Washington D.C. – Today, Natural Resources Committee Chair Raúl M. Grijalva (D-Ariz.)and Ranking Member Rob Bishop (R-Utah) sent a letter to Carter Roberts, the President and CEO of the World Wildlife Fund (WWF), requesting documents on WWF’s procedures, role in, and knowledge of alleged human rights abuses revealed by Buzzfeed Newsin March.
The letter can be viewed at http://bit.ly/2KO8473.
The letter summarizes the concerns: “Despite the importance of protecting wildlife and preventing species extinction, the United States cannot be party to violations of basic human rights. Moreover, such abuses undermine local support for wildlife conservation efforts and may jeopardize long-term species recovery.”
Grijalva and Bishop requested a Government Accountability Office investigationof protections in place to prevent federal funding from contributing to human rights abusesincluding torture, sexual assault, and extrajudicial killings associated with anti-poaching efforts. They have also requested a briefing from the Department of the Interior.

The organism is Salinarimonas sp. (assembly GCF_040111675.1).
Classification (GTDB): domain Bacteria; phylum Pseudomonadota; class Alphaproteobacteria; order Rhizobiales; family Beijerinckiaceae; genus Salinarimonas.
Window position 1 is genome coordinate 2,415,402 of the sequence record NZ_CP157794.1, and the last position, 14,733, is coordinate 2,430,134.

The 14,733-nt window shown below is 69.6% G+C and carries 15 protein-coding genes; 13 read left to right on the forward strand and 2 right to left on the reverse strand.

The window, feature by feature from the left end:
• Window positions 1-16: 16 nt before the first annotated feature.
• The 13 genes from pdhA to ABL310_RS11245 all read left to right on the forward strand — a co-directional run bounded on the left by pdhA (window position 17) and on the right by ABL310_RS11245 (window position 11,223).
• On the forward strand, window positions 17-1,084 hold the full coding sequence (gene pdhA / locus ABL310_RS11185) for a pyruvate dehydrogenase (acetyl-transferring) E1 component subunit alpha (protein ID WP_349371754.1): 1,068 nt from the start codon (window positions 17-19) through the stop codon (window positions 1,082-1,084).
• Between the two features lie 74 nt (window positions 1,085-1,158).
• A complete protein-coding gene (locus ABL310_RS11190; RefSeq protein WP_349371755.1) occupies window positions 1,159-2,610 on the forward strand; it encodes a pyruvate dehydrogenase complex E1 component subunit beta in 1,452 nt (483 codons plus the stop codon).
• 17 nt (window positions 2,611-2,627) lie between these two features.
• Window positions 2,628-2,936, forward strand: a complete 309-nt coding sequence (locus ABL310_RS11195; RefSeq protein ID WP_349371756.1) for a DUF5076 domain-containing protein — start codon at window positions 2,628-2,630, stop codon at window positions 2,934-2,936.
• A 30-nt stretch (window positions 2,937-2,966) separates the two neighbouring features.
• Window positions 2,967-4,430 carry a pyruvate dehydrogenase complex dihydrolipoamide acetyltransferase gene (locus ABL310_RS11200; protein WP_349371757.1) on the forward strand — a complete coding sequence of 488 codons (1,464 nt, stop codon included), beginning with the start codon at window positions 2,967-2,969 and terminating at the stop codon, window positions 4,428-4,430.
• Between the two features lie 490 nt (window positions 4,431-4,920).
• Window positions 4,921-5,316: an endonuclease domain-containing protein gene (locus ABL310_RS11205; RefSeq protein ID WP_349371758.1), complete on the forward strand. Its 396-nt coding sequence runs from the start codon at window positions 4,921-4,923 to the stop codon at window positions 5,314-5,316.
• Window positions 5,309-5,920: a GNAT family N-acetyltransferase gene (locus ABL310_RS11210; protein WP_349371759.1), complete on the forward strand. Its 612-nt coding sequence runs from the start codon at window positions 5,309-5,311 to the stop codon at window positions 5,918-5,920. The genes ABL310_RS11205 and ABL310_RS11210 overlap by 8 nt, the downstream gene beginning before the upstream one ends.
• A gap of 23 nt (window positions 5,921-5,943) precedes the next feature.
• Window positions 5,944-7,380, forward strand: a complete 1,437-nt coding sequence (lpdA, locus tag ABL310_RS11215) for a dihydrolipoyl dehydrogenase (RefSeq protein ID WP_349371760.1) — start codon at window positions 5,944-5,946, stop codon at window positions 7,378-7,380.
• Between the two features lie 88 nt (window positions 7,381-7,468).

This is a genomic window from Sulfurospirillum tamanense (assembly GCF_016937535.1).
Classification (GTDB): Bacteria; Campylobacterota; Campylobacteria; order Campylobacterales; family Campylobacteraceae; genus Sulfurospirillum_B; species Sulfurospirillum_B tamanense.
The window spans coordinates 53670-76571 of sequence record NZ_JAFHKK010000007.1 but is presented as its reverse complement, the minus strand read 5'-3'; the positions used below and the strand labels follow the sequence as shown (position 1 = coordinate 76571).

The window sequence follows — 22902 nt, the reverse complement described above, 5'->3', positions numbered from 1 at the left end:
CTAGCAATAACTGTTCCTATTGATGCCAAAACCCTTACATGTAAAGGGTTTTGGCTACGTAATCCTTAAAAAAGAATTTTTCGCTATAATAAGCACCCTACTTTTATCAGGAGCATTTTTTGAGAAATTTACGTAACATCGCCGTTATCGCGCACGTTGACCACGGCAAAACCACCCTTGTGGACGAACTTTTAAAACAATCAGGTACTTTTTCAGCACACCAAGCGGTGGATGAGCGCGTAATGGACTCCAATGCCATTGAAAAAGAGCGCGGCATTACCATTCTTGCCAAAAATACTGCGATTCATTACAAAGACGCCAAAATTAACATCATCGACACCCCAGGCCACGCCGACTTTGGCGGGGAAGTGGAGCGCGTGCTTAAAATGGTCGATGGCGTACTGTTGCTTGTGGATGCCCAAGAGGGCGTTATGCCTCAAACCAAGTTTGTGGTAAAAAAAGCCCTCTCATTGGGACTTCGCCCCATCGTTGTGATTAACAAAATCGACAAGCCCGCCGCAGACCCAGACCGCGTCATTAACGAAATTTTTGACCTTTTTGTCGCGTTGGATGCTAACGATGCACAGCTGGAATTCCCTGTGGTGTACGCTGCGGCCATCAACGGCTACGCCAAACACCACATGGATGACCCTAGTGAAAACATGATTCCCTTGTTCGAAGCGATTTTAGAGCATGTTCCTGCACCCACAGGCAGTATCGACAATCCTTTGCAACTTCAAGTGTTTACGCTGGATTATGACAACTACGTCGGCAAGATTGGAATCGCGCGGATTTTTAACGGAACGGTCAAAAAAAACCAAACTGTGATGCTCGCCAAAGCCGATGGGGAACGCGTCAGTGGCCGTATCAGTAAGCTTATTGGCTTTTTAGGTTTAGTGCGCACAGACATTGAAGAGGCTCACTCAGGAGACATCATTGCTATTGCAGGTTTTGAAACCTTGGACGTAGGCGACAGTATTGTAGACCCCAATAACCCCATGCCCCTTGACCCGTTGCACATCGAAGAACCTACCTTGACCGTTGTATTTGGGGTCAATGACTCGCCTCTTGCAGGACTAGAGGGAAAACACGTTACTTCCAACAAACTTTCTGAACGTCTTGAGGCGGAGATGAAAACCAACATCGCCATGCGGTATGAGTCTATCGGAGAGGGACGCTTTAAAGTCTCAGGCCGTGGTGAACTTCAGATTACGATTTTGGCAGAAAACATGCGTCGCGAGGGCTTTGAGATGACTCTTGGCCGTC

Today’s letter requests documents to help understand whether WWF was aware that their activities may have contributed to human rights abuses, the actions they tookto prevent the atrocities and how best to prevent future occurrences. The alleged abuses were perpetrated by groups engaged in campaigns to prevent poaching in wildlife conservation parks funded by WWF.
Poaching of endangered wildlife fuels the illicit wildlife trade. Wildlife trafficking is a multi-billion-dollar transnational criminal activity that is both a conservation issue and a security threat. Estimates place wildlife trafficking among the most lucrative types of illicit trade. A reportreleased earlier this year by the University of Hong Kong finds that trafficking through that city alone is helping to fuel the global extinction crisis.
Wildlife trafficking undermines conservation efforts, fuels corruption and destabilizes communities that depend on wildlife for biodiversity and ecotourism revenue.
Grijalva has been active for many years on international wildlife issues. In April he introducedthe CECIL Act, which restricts the importation of African lion trophies and other sport-hunted species proposed for listing under the Endangered Species Act.
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